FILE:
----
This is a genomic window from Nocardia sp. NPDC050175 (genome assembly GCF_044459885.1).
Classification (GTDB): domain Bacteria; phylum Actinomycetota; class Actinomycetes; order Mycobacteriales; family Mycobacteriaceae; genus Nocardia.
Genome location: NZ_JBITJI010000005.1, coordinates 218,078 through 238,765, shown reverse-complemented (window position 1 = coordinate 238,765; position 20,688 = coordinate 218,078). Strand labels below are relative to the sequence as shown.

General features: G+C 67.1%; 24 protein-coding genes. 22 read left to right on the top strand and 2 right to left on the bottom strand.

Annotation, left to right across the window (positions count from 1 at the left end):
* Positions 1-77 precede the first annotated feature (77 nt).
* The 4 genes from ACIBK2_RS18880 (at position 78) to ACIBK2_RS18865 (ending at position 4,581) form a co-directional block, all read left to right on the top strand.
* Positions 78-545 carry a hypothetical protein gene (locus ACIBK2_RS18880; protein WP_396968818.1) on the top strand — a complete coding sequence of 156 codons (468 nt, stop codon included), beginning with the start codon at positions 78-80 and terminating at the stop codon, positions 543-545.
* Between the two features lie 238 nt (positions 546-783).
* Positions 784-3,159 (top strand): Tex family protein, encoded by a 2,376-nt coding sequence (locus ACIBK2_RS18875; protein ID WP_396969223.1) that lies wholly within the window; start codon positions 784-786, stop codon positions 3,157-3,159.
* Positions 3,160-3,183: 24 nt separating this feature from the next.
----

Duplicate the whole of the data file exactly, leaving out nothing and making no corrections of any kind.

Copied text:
This is a genomic window from Nocardia sp. NPDC050175 (genome assembly GCF_044459885.1).
Classification (GTDB): domain Bacteria; phylum Actinomycetota; class Actinomycetes; order Mycobacteriales; family Mycobacteriaceae; genus Nocardia.
Genome location: NZ_JBITJI010000005.1, coordinates 218,078 through 238,765, shown reverse-complemented (window position 1 = coordinate 238,765; position 20,688 = coordinate 218,078). Strand labels below are relative to the sequence as shown.

General features: G+C 67.1%; 24 protein-coding genes. 22 read left to right on the top strand and 2 right to left on the bottom strand.

Annotation, left to right across the window (positions count from 1 at the left end):
* Positions 1-77 precede the first annotated feature (77 nt).
* The 4 genes from ACIBK2_RS18880 (at position 78) to ACIBK2_RS18865 (ending at position 4,581) form a co-directional block, all read left to right on the top strand.
* Positions 78-545 carry a hypothetical protein gene (locus ACIBK2_RS18880; protein WP_396968818.1) on the top strand — a complete coding sequence of 156 codons (468 nt, stop codon included), beginning with the start codon at positions 78-80 and terminating at the stop codon, positions 543-545.
* Between the two features lie 238 nt (positions 546-783).
* Positions 784-3,159 (top strand): Tex family protein, encoded by a 2,376-nt coding sequence (locus ACIBK2_RS18875; protein ID WP_396969223.1) that lies wholly within the window; start codon positions 784-786, stop codon positions 3,157-3,159.
* Positions 3,160-3,183: 24 nt separating this feature from the next.